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@PierreDuc, I believe that the OP worked with promises before where if you wrote this.http.get().then(do)... would make request instantly without requiring any subscription to then. This is hot behavior and that is what I think OP expects from the existing http.get() – AngularInDepth.com
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You still don't need a subject, you can convert to hot observable. Your sent variable will always be false when the method is called so it is useless. – n00dl3
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@n00dl3, how can I convert to hot observable? I don't understand why sent will always be false, I change it to true when the call is made. Why don't you provide your solution? – AngularInDepth.com
2 upvote
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You can convert using publish() and connect(). it will always be false when the method is called as it is not a class property, but a simple variable. Whenever you call that method, sent is false, so what is the point in keeping it ? – n00dl3
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so make it a class property, what's the problem? again, I dont post tested solutions, I expect OP to do that – AngularInDepth.com
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I'm sorry if I offended you, that wasn't my intention. But the problem is your solution is wrong. That little difference makes your solution pointless. You don't know OP's code, you imagine that you can handle the whole session state with a single boolean ? You don't even reset it to false when the request has completed. What if there is another call to login with different parameters ? you will send back the same Observable with old login and password ? If you only talked about AsyncSubject I wouldn't have downvoted. – n00dl3
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I was answering having in mind a certain pattern from previous HTTP clients. I added this information to the answer. – AngularInDepth.com
up vote 2 down vote accepted

As explained by @Maximus, by design, cold Observable (like http call) will not emit any data before you subscribe to them. So your .do() callback will never get called.

Hot Observables on the other hand will emit data without caring if there is a subscriber or not.

You can convert your cold Observable to a ConnectableObservable using the publish() operator. That Observable will start emitting when its connect() method get called.

login(username: string, password: string): Observable < number > {
  let body = new URLSearchParams();
  body.append('grant_type', 'password');
  body.append('username', username);
  body.append('password', password);
  let request = this.http.post(Constants.LOGIN_URL, body, null)
    .do(res => {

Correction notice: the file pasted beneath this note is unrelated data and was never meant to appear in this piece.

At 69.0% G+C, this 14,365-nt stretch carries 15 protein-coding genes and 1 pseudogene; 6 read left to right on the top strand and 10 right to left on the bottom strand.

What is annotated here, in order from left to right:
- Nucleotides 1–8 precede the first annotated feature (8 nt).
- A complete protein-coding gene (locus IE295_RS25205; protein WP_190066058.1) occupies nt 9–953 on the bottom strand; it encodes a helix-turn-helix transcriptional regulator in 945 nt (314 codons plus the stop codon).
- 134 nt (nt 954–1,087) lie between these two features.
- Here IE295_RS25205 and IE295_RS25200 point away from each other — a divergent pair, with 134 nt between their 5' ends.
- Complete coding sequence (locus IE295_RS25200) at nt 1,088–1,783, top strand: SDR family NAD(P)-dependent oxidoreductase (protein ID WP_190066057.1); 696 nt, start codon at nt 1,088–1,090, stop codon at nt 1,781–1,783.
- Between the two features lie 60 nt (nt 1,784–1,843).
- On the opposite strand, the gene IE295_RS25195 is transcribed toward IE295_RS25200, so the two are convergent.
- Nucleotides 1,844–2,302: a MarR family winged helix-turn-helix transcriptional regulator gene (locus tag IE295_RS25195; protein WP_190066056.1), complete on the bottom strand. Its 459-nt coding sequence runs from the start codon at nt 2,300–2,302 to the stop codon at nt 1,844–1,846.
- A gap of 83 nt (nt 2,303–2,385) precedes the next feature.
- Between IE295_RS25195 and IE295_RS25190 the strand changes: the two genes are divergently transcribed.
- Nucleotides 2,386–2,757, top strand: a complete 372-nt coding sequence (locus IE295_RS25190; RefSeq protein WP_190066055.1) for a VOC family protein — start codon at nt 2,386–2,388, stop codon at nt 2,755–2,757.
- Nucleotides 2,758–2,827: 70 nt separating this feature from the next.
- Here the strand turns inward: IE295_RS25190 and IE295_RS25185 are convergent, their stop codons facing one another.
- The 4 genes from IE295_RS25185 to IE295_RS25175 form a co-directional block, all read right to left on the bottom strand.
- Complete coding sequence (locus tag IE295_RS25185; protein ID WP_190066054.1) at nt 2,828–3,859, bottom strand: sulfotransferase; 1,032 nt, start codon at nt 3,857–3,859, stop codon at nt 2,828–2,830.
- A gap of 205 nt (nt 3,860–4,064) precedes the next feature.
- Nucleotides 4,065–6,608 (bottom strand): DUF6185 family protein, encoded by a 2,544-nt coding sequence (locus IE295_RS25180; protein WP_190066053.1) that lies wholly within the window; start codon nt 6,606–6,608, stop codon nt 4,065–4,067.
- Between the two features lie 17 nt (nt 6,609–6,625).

if (res.status == 200) {
        this.authTokenService.setAuthToken(res.json().auth_token);
      }
    })
    .map(res => res.status)
    .catch(err => {
      return Observable.throw(err.status)
    }).publish();
  request.connect();
  // type assertion because nobody needs to know it is a ConnectableObservable
  return request as Observable < number > ; 
}

As @Maximus stated. If the subscription happen after the ajax call as completed, you won't get notified of the result. To handle this case you can use publishReplay(1) instead of simple publish(). PublishReplay(n) will repeat the last n-th elements emitted by the source Observable to new subscribers.

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you will have a new request for each call to login – AngularInDepth.com
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That's not OP's question. (BTW: so does your solution.) – n00dl3
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no, my solution doesn't send the request each time. that is why I use the variable sent. – AngularInDepth.com
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also bear in mind that with publish().connect() all subscriptions to login() will not be notified once the http.get() completes – AngularInDepth.com
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@n00dl3, this seems to work, but I have one issue. authTokenService.setAuthToken() is always called with undefined argument. Looks like res.json().auth_token doesn't resolve to the actual data I'm receiving. Do you happen to know what the problem is? – Vasiliy
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@Vasiliy no idea. Are you sure your response has that auth_token property ? – n00dl3
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@n00dl3, nop :( Probably some issue with the test driver. Accepting your answer as it seems to work. Thanks – Vasiliy